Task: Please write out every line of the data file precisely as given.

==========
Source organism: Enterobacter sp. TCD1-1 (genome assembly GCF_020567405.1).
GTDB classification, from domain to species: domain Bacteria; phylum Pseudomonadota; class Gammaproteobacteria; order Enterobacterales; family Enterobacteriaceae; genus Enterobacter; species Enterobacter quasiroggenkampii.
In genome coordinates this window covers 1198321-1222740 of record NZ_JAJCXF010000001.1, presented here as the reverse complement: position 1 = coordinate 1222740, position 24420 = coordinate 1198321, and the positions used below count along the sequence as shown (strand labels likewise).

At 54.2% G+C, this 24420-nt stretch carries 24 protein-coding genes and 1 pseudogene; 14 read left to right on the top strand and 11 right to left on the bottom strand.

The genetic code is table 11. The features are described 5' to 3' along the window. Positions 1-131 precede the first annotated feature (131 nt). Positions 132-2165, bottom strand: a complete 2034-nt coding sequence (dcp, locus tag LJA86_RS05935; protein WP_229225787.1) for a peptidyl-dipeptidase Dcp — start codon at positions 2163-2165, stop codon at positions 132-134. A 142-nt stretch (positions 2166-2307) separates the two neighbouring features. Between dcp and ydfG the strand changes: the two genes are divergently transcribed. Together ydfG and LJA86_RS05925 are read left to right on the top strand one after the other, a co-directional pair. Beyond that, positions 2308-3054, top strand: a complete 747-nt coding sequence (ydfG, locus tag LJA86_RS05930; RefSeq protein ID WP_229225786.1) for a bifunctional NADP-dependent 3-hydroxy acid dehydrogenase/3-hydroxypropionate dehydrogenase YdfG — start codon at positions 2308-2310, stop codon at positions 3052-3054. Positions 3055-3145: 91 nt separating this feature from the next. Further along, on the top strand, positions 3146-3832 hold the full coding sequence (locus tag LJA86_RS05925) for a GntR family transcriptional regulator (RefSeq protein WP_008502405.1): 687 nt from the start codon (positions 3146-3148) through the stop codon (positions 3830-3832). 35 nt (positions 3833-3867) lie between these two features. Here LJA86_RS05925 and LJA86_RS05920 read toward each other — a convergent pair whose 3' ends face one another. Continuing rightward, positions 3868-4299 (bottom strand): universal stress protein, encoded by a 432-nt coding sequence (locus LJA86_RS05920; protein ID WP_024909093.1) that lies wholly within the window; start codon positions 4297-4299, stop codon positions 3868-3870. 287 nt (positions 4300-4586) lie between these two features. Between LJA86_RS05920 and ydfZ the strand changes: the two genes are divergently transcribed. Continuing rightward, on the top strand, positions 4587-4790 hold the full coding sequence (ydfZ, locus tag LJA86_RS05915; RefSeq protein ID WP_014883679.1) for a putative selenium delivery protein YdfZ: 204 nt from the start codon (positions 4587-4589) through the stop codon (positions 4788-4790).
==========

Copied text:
Source organism: Enterobacter sp. TCD1-1 (genome assembly GCF_020567405.1).
GTDB classification, from domain to species: domain Bacteria; phylum Pseudomonadota; class Gammaproteobacteria; order Enterobacterales; family Enterobacteriaceae; genus Enterobacter; species Enterobacter quasiroggenkampii.
In genome coordinates this window covers 1198321-1222740 of record NZ_JAJCXF010000001.1, presented here as the reverse complement: position 1 = coordinate 1222740, position 24420 = coordinate 1198321, and the positions used below count along the sequence as shown (strand labels likewise).

At 54.2% G+C, this 24420-nt stretch carries 24 protein-coding genes and 1 pseudogene; 14 read left to right on the top strand and 11 right to left on the bottom strand.

The genetic code is table 11. The features are described 5' to 3' along the window. Positions 1-131 precede the first annotated feature (131 nt). Positions 132-2165, bottom strand: a complete 2034-nt coding sequence (dcp, locus tag LJA86_RS05935; protein WP_229225787.1) for a peptidyl-dipeptidase Dcp — start codon at positions 2163-2165, stop codon at positions 132-134. A 142-nt stretch (positions 2166-2307) separates the two neighbouring features. Between dcp and ydfG the strand changes: the two genes are divergently transcribed. Together ydfG and LJA86_RS05925 are read left to right on the top strand one after the other, a co-directional pair. Beyond that, positions 2308-3054, top strand: a complete 747-nt coding sequence (ydfG, locus tag LJA86_RS05930; RefSeq protein ID WP_229225786.1) for a bifunctional NADP-dependent 3-hydroxy acid dehydrogenase/3-hydroxypropionate dehydrogenase YdfG — start codon at positions 2308-2310, stop codon at positions 3052-3054. Positions 3055-3145: 91 nt separating this feature from the next. Further along, on the top strand, positions 3146-3832 hold the full coding sequence (locus tag LJA86_RS05925) for a GntR family transcriptional regulator (RefSeq protein WP_008502405.1): 687 nt from the start codon (positions 3146-3148) through the stop codon (positions 3830-3832). 35 nt (positions 3833-3867) lie between these two features. Here LJA86_RS05925 and LJA86_RS05920 read toward each other — a convergent pair whose 3' ends face one another. Continuing rightward, positions 3868-4299 (bottom strand): universal stress protein, encoded by a 432-nt coding sequence (locus LJA86_RS05920; protein ID WP_024909093.1) that lies wholly within the window; start codon positions 4297-4299, stop codon positions 3868-3870. 287 nt (positions 4300-4586) lie between these two features. Between LJA86_RS05920 and ydfZ the strand changes: the two genes are divergently transcribed. Continuing rightward, on the top strand, positions 4587-4790 hold the full coding sequence (ydfZ, locus tag LJA86_RS05915; RefSeq protein ID WP_014883679.1) for a putative selenium delivery protein YdfZ: 204 nt from the start codon (positions 4587-4589) through the stop codon (positions 4788-4790).